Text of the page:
Does the math.
Long range distribution of fresh food needs high speed. Distribution of anti famine food just needs to be cheap. Rome was fed by slow boat.
That's OK. The original premise is flawed. It's racist, among other things.
The USA has a rather large river running through the (rough) middle of it, which is useable for this sort of thing. The England before and as railways were built there was a fairly massive canal system built for the purpose of moving goods reliably and cheaply.That's hard to reproduce for societies without the Mediterranean just sitting there in front of them waiting to be turned into a distribution system.
Usable in some parts of the USA; the Mississippi is a HUGE advantage for rebuilding civilization in its basin as it connects a huge area and thus could support large cities even with 1500s tech. (Well, large by the standards of the 1500s). Which is why it was one of the urban civilization zones before the Little Ice Age threw the Cahokians down the stairs. (The other was the Ancient Pueboans in the Southwest, who also got thrown down the stairs by the Little Ice Age.)The USA has a rather large river running through the (rough) middle of it, which is useable for this sort of thing. The England before and as railways were built there was a fairly massive canal system built for the purpose of moving goods reliably and cheaply.
The point was that shipping grain around at 3 knots is totally reasonable; the issue is cost, not speed. A steam-electric hybrid truck or a horse-engine land barge at 6 MPH may seem to be crawling by modern auto standards but could be a huge win over oxcarts in both speed and fuel/food consumption. And if it doesn't work, the cost is likely the problem, not the speed. (It's hard to freight food if doing so consumes more food than you're freighting -- thus why land freight was historically expensive.) For famine purposes, relief food needs to arrive no earlier than the failed harvest, and you probably have a good deal of warning on that.That's hard to reproduce for societies without the Mediterranean just sitting there in front of them waiting to be turned into a distribution system.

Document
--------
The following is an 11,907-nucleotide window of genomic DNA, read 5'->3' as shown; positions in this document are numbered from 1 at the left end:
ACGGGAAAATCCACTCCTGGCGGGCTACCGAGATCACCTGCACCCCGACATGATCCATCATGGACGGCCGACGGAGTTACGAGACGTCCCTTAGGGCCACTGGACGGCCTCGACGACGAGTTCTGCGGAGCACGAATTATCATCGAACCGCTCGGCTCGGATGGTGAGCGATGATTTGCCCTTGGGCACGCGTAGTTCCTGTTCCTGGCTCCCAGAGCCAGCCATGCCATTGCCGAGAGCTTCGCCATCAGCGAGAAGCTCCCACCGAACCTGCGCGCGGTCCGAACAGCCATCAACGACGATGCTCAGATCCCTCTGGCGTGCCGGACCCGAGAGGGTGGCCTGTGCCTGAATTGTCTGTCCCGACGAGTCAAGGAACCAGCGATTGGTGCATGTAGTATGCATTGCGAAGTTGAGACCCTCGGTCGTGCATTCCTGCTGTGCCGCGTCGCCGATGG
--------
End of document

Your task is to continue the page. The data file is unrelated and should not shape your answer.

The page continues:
I first came across this concept in Pastwatch: The Redemption of Christopher Columbus. I suppose a good way to recycle rusted iron is important.I've been told that most of the minerals, precious metals, and fossil fuels have been mined out of the parts of the Earth's crust that a pre-technological society could access, which is why we're doing things like deep-sea drilling, shale sands and so forth. This is to say nothing about the biodiversity we're losing at a chilling rate.
What we have here, now, is kinda our one shot. The only way out is through: we gotta keep going, because if it all falls apart, there's nothing left for the survivors to rebuild with, at least for the next couple million years.
Recycling rusted iron is easier than digging new ore and trying to purify it, because there's nothing in it that you don't want except oxygen. If you can get a hot enough fuel, charcoal being the best bet, to turn it back into liquid then you've got all the iron/steel you need. Said fuel is the major choke point for this, and you have to have enough of it to work through the various issues you'll encounter. If you don't have wood to turn to charcoal, or don't know you can or should turn it into charcoal for a hotter fire, then sufficient amounts of most hydrocarbon fuels will do.I suppose a good way to recycle rusted iron is important.